And the child care crisis doesn't end with young children. Children need child care until they're 12, 13, 14. That's one promising area where we have made progress—school-age child care. Congress has provided funding for after-school care through the 21st Century Community Learning Center program, although our current president tried to cut it by 40 percent. I worked very hard, and Senator Arlen Specter worked very hard in his hearings, and we held that off.
      That program covers school-age child care for poor families, but we need it for all families. We know what high-quality after-school care is. It isn't two or three more hours of schooling. That's the mistake many schools make—they're determined to get those literacy scores up. But interestingly, recent research by Joe Mahoney has demonstrated that kids in programs that have a recreational, fun orientation, enriching the life of the child, show more academic progress than kids in after-school programs with a hard-nosed, academic approach—which this administration champions.
      What accomplishments so far have you been the most proud of? What would you like to be remembered for?
      I think my greatest contribution is the work that I've done with my own students. I helped create a new field called child development and social policy, which combines our knowledge base with social action on behalf of children and families.
      One of my students is the dean of the School of Education at Stanford. Another is the dean of the School of Education at Harvard. And I can give you 50 others who are national and international authorities. So they will change the world. I gave it my best shot. I've worked very hard in Washington and in state capitals to achieve some of these things, and I've failed more than I've succeeded. But I can go to my reward knowing that my students are making it all happen—200 to 250 absolutely top-notch people I've mentored are out there changing the world.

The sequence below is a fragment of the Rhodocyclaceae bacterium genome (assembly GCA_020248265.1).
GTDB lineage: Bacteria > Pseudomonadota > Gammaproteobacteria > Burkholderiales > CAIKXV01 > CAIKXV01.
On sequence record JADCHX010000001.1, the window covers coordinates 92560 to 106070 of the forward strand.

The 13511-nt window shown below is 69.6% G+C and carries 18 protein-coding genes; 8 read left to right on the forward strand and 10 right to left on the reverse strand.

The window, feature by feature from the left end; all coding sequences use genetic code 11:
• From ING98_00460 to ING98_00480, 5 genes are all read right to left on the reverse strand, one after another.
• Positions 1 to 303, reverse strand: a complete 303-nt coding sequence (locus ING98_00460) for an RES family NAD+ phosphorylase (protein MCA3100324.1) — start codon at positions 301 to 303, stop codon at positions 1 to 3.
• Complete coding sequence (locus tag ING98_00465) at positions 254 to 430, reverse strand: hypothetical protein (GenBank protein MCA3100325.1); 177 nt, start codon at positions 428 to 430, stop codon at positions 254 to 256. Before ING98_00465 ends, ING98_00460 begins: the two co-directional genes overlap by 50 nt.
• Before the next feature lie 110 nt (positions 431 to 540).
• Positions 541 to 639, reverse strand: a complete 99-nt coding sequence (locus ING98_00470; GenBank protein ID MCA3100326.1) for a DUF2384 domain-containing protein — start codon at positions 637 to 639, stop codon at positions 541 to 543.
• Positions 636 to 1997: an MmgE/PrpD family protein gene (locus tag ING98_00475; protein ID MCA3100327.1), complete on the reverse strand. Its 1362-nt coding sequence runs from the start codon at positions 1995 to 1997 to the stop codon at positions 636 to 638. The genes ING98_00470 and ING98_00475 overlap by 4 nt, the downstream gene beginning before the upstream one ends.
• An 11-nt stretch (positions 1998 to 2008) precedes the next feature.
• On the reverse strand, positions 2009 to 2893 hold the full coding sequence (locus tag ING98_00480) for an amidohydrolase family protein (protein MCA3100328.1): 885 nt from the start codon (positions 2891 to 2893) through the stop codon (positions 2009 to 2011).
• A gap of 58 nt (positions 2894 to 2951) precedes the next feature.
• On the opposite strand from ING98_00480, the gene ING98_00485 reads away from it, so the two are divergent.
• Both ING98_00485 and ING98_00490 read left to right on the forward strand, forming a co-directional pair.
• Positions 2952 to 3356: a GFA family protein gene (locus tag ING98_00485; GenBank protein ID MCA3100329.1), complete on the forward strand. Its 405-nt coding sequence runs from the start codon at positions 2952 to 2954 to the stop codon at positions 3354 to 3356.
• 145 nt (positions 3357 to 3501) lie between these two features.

What current trends give you the greatest concern about the future of children? What trends give you the most hope?
      The greatest enemy of children today is poverty. We're not doing enough. Our infant mortality rate has gone up for the first time in 40 years. And many of the younger people working in our field are now depressed because we've had a terrible time the last few years as far as progress for kids.
      But there's always hope. They just held a wonderful children's summit on Capitol Hill. Many members of Congress came, and a lot of solutions were offered—ways federal policy could reflect scientific findings about child development. We know how to do it.
      I tell my students, whatever your favorite cause, if you do not intend to pursue that effort for 25 years, do yourself a favor—don't start. You have to be prepared to hang in there for the long run. We couldn't get a reauthorization of Head Start through the last two Congresses, and Head Start suffered as a result. But we're finally getting one in this Congress.
      I'm not partisan—I'm not talking Democrats or Republicans. We didn't do all that badly in the Nixon administration, except for the day-care bill. I have worked in some capacity for every administration since Lyndon Johnson. I'll work with anybody who would like to improve the lives of children.
      Here's the strategy that I have used. It's taken me decades to learn it, and it has worked: In the good years, work very hard to win everything that's possibly winnable. In the bad years, work just as hard to keep your losses to a minimum. There are good times, and there are bad times. But you have to stay in the game.
      End Notes

      1 The School of the 21st Century initiative was launched in 1988 and is sponsored by the Edward Zigler Center in Child Development and Social Policy at Yale University. For more information, seewww.yale.edu/21C/index2.html.